In the SW medium (Fig. 2C), the toluene concentration remained practically constant (26.0-24.1 g/L) during the first 12 h, and then suddenly decreased to 0.11g/L up to 15 h, a period during which biosurfactant was produced. These results confirm that B. subtilis utilized toluene as primary carbon source to sustain both its growth and biosurfactant production. Many authors supported the extracellular nature of biosurfactants produced by Bacillus sp. (Desai and Banat, 1997; Aparna et al., 2011; Cortés-Camargo et al., 2016). Consistently, Pinto et al. (2009) observed that there was no significant difference between ST values of the medium with (58.7 mN/m) or without (56.7 mN/m) B. subtilis cells, hence concluding that the biosurfactant was extracellularly released.

Figure 3 Foam formation in the bench-scale fermentor during cultivations of Bacillus subtilis. LS (A), BH (B) and SW (C) media in the presence of toluene. 

Fig. 3A shows that foam formation by B. subtiliscultures in the LS medium started after about 12 h, remarkably increased after 24 h and continued until the end of the run (42 h).The behavior was qualitatively similar in the BH medium, but the production of foam was so pronounced that it occupied the bioreactor almost completely (Fig. 3B). Similarly, Chen et al. (2006) observed foam formation after 12 h with B. subtilis grown in M9 medium with 0.2% glucose. According to Winterburn and Martin (2012), the operating conditions of the fermentor such as aeration and stirring rate have a strong influence on foam formation, in that foam tends to accumulate on the surface of the growth medium, but if there is enough aeration or stirring rate, it will blend back and return to the medium.

Regarding the SW medium (Fig. 3C), foam production was lower than in the LS and BH media, as the likely result of its high salt content (osmolarity of 1,100 mOsm/L) and low ST reduction capability. According to Hanna et al. (2005), the presence of salt in the solution would in fact be responsible for a decrease in the electrostatic repulsive forces and allow for the approximation of the polar part, thus favoring the biosurfactant micellization vertically, like a highly flexible and endless rod, with micelle agglomeration. This rod with a higher number of biosurfactant monomers was described by Zhai et al. (2006) as a vesicle.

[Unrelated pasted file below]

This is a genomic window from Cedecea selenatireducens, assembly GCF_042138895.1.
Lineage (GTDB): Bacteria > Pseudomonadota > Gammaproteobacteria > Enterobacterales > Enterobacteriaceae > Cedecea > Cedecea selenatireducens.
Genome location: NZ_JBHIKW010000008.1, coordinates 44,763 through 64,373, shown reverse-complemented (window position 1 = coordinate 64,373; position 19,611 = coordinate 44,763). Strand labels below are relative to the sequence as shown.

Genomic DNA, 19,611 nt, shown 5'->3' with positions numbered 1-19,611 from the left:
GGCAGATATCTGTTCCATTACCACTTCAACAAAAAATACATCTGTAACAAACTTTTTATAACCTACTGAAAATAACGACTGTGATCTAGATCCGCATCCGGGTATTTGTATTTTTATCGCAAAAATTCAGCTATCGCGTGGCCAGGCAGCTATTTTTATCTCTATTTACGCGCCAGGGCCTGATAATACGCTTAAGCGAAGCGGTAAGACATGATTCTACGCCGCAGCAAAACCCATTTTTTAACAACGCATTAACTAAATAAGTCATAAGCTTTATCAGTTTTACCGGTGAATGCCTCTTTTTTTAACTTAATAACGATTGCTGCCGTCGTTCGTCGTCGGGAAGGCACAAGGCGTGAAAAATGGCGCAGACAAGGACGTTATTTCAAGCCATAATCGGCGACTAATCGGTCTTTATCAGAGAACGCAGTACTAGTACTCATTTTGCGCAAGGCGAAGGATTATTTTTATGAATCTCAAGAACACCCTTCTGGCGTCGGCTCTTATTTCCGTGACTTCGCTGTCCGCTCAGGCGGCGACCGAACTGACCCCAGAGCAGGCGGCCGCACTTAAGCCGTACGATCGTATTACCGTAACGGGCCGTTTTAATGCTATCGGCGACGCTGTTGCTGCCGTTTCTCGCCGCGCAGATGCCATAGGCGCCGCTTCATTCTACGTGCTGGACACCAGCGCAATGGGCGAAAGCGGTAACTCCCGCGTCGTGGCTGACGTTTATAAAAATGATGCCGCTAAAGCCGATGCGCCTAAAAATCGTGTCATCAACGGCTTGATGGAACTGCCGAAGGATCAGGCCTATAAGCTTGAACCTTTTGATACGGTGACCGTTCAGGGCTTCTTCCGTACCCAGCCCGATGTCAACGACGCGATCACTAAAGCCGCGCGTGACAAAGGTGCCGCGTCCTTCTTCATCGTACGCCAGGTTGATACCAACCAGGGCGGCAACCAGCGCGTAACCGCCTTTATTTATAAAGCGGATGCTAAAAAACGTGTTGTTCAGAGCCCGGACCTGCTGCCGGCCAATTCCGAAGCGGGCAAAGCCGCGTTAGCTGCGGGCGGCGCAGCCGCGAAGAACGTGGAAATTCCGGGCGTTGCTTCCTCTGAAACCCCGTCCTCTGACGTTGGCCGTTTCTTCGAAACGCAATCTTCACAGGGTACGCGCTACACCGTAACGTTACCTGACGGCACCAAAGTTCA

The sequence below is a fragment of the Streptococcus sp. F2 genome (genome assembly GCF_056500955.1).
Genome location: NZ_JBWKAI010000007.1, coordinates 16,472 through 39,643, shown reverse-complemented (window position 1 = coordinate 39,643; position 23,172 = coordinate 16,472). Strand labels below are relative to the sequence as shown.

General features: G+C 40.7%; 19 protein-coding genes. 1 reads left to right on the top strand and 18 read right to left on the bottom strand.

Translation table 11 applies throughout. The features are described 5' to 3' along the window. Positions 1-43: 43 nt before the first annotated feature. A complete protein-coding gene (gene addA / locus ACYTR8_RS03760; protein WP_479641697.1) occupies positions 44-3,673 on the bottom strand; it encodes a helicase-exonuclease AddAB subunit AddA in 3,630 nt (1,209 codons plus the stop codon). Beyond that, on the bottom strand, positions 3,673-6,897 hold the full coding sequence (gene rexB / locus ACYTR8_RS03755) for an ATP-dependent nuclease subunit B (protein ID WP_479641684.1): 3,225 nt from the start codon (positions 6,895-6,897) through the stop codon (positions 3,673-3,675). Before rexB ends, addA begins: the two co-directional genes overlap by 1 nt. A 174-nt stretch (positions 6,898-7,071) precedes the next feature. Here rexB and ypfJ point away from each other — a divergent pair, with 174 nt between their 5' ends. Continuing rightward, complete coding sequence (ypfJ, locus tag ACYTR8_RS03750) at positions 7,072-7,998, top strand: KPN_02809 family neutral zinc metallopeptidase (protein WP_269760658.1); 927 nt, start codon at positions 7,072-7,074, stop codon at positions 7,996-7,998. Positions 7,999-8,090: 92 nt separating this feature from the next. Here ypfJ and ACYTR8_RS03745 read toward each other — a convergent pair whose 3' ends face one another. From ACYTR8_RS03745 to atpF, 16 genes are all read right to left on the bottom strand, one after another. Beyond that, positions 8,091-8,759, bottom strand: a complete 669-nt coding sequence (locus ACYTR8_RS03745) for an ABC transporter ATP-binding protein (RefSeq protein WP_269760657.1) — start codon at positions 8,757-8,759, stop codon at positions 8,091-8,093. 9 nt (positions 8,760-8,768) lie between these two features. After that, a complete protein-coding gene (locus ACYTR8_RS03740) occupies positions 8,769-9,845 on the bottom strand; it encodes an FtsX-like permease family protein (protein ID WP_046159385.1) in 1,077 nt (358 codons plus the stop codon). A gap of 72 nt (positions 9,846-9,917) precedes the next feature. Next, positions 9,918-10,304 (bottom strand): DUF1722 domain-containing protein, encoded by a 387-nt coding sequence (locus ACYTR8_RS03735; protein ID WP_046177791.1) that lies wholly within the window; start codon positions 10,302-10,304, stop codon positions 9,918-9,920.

Chen et al. (2006) observed that, after 14 h of growth, the concentration of the biosurfactant produced by B. subtilis was 32.5 mg/L in the M9 medium and 1.79 mg/L in the foam; therefore, they concluded that, when the biosurfactant concentration exceeds the CMC, foam formation begins, and micelles tend to accumulate, acting as a surfactant reservoir. Consistent with these observations, in our work, the CMC was reached after approximately 18 h, and foam formation appeared a little after (24 h). Foam formation is important in fermentation processes devoted to the production of extracellular biosurfactants; in fact, acting as a reservoir, foam makes biosurfactant recovery easier (Junker, 2007).

CONCLUSIONS

Among the microorganisms belonging to the Bacillus genus used in this work, B. subtilis proved to be the most effective producer of biosurfactant in the selected media, namely low saline medium, BH medium and a medium simulating seawater composition. The presence of toluene in the media enhanced the production of biosurfactants at the expense of microbial growth. During fermentation, the likely formation of large vesicles rather than simple micelles could have promoted the breakdown of hydrocarbon molecules and the quick consumption of toluene as the main carbon source. The results obtained in this study suggest that B. subtilis could be an interesting microorganism to be used in the bioremediation of toluene-contaminated waters, although further process optimizations are required.

ACKNOWLEDGEMENTS

The authors gratefully acknowledge financial support by the São Paulo Research Foundation (FAPESP, grant number 2013/15065-0). The authors also thank the Coordination of High-Level Personnel Training (CAPES) for financial support of Prof. Converti (Science without Borders Program, ref. n. A003_2013, process 2609/2013) and Prof. Domínguez (Science without Borders Program, process 88881.062223/2014-01) . The authors extend their appreciation to the Deanship of Scientific Research at King Saud University, Riyadh, Kingdom of Saudi Arabia for funding this work through the International Research Group Project No IRG14-24.

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Received: December 04, 2015; Revised: January 26, 2016; Accepted: February 08, 2016